EU's Tusk sees next Brexit step this year

China Daily | Updated: 2017-10-12 07:49

EU's Tusk sees next Brexit step this year

President of the European Council Donald Tusk listens at a news conference during the European Union Tallinn Digital Summit in Tallinn, Estonia, September 29, 2017. [Photo/Agencies]

BRUSSELS - European Union Council President Donald Tusk said Brexit negotiations will not move to the next stage before December at the earliest, not later this month, as Britain was hoping.

Tusk bemoaned on Tuesday the slow pace of negotiations on the divorce proceedings with London and said it was still far too early to move to the next phase of planning a new trade relationship because the initial breakup talks have yet to reach "sufficient progress".

"We hear from London that the UK government is preparing for a 'no deal' scenario," Tusk told EU regional leaders in Brussels. "The EU is not working on such a scenario. We are negotiating in good faith, and we still hope that the so-called 'sufficient progress' will be possible by December.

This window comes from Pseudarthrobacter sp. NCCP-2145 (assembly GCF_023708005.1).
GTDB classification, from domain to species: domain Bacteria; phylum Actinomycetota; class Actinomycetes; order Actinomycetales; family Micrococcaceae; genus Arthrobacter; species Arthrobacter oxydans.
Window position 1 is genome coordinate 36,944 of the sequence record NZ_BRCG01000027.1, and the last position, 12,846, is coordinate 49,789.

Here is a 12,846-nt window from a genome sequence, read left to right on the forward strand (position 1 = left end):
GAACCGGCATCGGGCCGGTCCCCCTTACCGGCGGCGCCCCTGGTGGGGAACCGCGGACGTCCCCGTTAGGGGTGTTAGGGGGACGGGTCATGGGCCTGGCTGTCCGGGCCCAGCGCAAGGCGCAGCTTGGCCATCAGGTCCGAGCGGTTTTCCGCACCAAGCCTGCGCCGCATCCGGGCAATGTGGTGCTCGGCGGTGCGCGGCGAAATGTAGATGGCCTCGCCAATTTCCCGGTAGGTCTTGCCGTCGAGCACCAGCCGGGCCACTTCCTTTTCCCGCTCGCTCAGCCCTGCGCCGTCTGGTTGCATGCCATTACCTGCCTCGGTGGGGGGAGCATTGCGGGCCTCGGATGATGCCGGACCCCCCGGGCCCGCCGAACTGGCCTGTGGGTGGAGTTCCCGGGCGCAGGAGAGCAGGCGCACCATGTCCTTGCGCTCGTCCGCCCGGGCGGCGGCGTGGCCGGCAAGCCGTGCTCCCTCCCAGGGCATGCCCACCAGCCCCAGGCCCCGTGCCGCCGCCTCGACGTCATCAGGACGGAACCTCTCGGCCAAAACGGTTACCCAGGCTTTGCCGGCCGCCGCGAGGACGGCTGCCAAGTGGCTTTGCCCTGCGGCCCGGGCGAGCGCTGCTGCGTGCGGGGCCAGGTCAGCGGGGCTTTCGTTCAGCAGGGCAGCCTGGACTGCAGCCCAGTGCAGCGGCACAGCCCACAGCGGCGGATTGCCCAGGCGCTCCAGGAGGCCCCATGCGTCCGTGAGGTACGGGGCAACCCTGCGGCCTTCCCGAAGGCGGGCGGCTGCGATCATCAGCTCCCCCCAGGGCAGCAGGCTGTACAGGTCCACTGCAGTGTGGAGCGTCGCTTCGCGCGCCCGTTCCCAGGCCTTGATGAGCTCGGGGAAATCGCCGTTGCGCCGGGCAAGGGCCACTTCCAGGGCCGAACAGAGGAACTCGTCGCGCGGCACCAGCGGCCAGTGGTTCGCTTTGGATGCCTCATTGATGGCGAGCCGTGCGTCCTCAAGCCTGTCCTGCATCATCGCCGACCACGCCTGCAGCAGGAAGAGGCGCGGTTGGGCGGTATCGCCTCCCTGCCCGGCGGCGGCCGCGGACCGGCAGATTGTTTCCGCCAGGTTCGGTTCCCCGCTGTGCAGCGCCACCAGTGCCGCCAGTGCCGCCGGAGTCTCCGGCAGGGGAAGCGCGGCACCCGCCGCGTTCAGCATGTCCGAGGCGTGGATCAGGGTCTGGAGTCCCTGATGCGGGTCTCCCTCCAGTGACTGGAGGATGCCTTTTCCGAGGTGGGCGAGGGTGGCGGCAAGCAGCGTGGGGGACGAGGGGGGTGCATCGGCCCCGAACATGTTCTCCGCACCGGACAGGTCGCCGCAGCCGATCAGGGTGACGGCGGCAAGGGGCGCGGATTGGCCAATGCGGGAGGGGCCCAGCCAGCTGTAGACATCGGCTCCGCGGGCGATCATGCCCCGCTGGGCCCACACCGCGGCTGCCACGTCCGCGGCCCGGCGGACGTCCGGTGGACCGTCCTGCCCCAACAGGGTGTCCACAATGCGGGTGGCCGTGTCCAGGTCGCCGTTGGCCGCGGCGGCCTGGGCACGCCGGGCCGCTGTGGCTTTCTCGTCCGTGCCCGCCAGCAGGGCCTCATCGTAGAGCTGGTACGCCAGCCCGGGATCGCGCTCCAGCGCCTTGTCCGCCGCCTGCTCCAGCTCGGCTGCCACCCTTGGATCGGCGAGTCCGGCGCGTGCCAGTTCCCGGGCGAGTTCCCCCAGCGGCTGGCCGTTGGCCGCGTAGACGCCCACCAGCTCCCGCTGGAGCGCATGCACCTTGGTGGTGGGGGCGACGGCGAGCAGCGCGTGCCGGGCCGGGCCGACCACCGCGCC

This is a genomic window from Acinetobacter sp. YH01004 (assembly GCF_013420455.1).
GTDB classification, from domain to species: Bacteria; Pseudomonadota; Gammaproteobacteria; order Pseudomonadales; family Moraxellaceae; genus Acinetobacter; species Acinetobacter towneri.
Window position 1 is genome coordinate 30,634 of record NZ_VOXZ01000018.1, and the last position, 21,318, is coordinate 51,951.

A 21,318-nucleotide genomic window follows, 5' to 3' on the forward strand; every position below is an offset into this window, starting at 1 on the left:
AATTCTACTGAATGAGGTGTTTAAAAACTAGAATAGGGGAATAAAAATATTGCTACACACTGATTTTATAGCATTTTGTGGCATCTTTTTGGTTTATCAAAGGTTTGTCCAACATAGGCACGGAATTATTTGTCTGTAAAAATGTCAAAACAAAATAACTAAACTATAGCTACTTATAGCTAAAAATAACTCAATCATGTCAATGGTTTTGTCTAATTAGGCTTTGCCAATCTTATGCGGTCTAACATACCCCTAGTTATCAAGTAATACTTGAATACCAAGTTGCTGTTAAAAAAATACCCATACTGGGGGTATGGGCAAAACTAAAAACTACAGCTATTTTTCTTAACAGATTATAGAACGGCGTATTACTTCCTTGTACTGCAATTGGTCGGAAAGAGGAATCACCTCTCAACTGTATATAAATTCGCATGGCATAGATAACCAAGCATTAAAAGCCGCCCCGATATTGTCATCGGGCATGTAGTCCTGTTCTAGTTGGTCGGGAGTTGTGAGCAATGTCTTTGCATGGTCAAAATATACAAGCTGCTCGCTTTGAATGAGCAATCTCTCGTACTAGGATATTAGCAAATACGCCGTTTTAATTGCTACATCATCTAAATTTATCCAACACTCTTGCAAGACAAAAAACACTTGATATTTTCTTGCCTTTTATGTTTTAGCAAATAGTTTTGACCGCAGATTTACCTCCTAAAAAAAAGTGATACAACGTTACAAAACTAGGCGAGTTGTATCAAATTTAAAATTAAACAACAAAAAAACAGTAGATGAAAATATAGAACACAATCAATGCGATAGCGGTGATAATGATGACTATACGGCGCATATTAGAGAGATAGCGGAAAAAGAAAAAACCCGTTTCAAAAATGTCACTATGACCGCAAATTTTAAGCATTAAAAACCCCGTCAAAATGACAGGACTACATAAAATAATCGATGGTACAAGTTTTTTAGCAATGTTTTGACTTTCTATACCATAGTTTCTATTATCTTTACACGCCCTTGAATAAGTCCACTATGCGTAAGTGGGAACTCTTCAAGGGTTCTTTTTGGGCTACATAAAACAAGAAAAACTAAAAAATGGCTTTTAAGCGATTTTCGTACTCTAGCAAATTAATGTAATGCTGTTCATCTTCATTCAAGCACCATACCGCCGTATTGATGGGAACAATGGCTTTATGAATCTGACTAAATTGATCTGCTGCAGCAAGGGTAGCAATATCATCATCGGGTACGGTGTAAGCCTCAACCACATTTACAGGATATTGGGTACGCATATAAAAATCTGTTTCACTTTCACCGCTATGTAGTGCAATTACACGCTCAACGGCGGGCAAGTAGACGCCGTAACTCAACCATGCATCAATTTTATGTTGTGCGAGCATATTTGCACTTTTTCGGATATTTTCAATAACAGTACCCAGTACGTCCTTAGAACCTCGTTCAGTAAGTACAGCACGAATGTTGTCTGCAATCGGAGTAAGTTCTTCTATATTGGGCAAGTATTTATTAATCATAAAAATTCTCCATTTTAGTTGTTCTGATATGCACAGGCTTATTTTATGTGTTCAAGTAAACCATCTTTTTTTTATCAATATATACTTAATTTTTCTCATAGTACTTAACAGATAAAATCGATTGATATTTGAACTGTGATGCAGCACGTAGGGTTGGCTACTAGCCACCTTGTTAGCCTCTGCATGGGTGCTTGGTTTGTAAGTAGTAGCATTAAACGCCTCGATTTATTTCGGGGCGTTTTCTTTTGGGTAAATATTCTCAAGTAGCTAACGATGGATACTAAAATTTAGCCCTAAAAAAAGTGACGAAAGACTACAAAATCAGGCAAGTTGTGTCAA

"However, if it turns out that the talks continue at a slow pace, and that 'sufficient progress' hasn't been reached, then - together with our UK friends - we will have to think about where we are heading."

EU's Tusk sees next Brexit step this year

Negotiators are holding a fifth round of talks on divorce proceedings, centered on the rights of citizens in each other's nations once the breakup is complete, the border between Ireland and the United Kingdom and the financial commitments Britain will have to pay.

As a compromise on those issues remains elusive, both sides have lobbed the proverbial ball in each other's court to take the initiative. On Monday, British Prime Minister Theresa May insisted "the ball is in their court".

When asked about it following his lunch with his British counterpart David Davis, EU chief negotiator Michel Barnier turned toward journalists chasing him and said, with pointing finger: "Brexit is not a game. Don't forget it."

More than a year has passed since Britain voted to leave the EU, and six months since Britain triggered the two-year countdown to its EU exit.

AP - Reuters

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